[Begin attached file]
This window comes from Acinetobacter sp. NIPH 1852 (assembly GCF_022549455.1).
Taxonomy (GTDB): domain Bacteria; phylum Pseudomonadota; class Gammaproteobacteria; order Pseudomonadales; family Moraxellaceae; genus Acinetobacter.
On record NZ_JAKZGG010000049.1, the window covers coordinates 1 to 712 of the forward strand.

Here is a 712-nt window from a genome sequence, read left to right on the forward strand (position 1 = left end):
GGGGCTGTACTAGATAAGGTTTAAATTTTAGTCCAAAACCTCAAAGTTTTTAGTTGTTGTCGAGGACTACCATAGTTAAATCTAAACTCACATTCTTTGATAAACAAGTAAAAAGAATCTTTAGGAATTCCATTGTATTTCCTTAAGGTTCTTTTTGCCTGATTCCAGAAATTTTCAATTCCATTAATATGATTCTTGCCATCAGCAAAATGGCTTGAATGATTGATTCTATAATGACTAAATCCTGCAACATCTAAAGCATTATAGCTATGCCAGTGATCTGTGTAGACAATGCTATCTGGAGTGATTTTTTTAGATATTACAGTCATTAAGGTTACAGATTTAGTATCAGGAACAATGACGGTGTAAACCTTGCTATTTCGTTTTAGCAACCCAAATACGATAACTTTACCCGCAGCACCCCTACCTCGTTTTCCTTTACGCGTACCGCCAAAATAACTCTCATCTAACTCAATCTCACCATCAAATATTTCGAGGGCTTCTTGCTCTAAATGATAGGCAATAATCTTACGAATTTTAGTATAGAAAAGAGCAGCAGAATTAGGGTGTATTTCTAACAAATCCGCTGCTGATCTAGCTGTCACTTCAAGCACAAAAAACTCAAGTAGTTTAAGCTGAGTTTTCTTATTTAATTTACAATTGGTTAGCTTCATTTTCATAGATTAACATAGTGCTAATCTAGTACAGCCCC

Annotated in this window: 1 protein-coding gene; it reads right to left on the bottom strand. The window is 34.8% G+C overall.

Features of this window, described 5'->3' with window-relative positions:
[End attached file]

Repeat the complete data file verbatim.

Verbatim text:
This window comes from Acinetobacter sp. NIPH 1852 (assembly GCF_022549455.1).
Taxonomy (GTDB): domain Bacteria; phylum Pseudomonadota; class Gammaproteobacteria; order Pseudomonadales; family Moraxellaceae; genus Acinetobacter.
On record NZ_JAKZGG010000049.1, the window covers coordinates 1 to 712 of the forward strand.

Here is a 712-nt window from a genome sequence, read left to right on the forward strand (position 1 = left end):
GGGGCTGTACTAGATAAGGTTTAAATTTTAGTCCAAAACCTCAAAGTTTTTAGTTGTTGTCGAGGACTACCATAGTTAAATCTAAACTCACATTCTTTGATAAACAAGTAAAAAGAATCTTTAGGAATTCCATTGTATTTCCTTAAGGTTCTTTTTGCCTGATTCCAGAAATTTTCAATTCCATTAATATGATTCTTGCCATCAGCAAAATGGCTTGAATGATTGATTCTATAATGACTAAATCCTGCAACATCTAAAGCATTATAGCTATGCCAGTGATCTGTGTAGACAATGCTATCTGGAGTGATTTTTTTAGATATTACAGTCATTAAGGTTACAGATTTAGTATCAGGAACAATGACGGTGTAAACCTTGCTATTTCGTTTTAGCAACCCAAATACGATAACTTTACCCGCAGCACCCCTACCTCGTTTTCCTTTACGCGTACCGCCAAAATAACTCTCATCTAACTCAATCTCACCATCAAATATTTCGAGGGCTTCTTGCTCTAAATGATAGGCAATAATCTTACGAATTTTAGTATAGAAAAGAGCAGCAGAATTAGGGTGTATTTCTAACAAATCCGCTGCTGATCTAGCTGTCACTTCAAGCACAAAAAACTCAAGTAGTTTAAGCTGAGTTTTCTTATTTAATTTACAATTGGTTAGCTTCATTTTCATAGATTAACATAGTGCTAATCTAGTACAGCCCC

Annotated in this window: 1 protein-coding gene; it reads right to left on the bottom strand. The window is 34.8% G+C overall.

Features of this window, described 5'->3' with window-relative positions: